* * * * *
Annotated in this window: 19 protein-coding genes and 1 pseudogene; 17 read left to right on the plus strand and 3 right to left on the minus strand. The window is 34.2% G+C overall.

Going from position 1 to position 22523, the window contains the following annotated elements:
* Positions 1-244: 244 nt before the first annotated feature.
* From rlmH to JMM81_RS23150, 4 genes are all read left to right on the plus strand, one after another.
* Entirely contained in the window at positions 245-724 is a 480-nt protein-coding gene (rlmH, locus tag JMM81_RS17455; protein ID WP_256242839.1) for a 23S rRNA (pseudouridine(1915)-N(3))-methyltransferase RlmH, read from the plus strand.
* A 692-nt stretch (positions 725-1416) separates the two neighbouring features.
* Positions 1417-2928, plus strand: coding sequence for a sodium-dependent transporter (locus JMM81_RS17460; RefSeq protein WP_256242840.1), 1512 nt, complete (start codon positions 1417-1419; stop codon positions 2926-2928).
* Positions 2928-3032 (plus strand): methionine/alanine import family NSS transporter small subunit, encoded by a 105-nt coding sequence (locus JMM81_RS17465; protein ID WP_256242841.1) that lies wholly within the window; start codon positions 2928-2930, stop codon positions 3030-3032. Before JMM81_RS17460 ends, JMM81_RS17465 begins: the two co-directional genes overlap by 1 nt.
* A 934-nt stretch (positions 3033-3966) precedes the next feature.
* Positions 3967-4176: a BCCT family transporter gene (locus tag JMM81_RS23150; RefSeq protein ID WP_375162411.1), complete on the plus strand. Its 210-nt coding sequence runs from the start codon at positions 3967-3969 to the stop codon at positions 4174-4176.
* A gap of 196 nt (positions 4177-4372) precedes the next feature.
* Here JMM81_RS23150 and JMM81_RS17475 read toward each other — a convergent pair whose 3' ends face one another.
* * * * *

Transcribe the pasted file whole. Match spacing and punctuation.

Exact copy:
Annotated in this window: 19 protein-coding genes and 1 pseudogene; 17 read left to right on the plus strand and 3 right to left on the minus strand. The window is 34.2% G+C overall.

Going from position 1 to position 22523, the window contains the following annotated elements:
* Positions 1-244: 244 nt before the first annotated feature.
* From rlmH to JMM81_RS23150, 4 genes are all read left to right on the plus strand, one after another.
* Entirely contained in the window at positions 245-724 is a 480-nt protein-coding gene (rlmH, locus tag JMM81_RS17455; protein ID WP_256242839.1) for a 23S rRNA (pseudouridine(1915)-N(3))-methyltransferase RlmH, read from the plus strand.
* A 692-nt stretch (positions 725-1416) separates the two neighbouring features.
* Positions 1417-2928, plus strand: coding sequence for a sodium-dependent transporter (locus JMM81_RS17460; RefSeq protein WP_256242840.1), 1512 nt, complete (start codon positions 1417-1419; stop codon positions 2926-2928).
* Positions 2928-3032 (plus strand): methionine/alanine import family NSS transporter small subunit, encoded by a 105-nt coding sequence (locus JMM81_RS17465; protein ID WP_256242841.1) that lies wholly within the window; start codon positions 2928-2930, stop codon positions 3030-3032. Before JMM81_RS17460 ends, JMM81_RS17465 begins: the two co-directional genes overlap by 1 nt.
* A 934-nt stretch (positions 3033-3966) precedes the next feature.
* Positions 3967-4176: a BCCT family transporter gene (locus tag JMM81_RS23150; RefSeq protein ID WP_375162411.1), complete on the plus strand. Its 210-nt coding sequence runs from the start codon at positions 3967-3969 to the stop codon at positions 4174-4176.
* A gap of 196 nt (positions 4177-4372) precedes the next feature.
* Here JMM81_RS23150 and JMM81_RS17475 read toward each other — a convergent pair whose 3' ends face one another.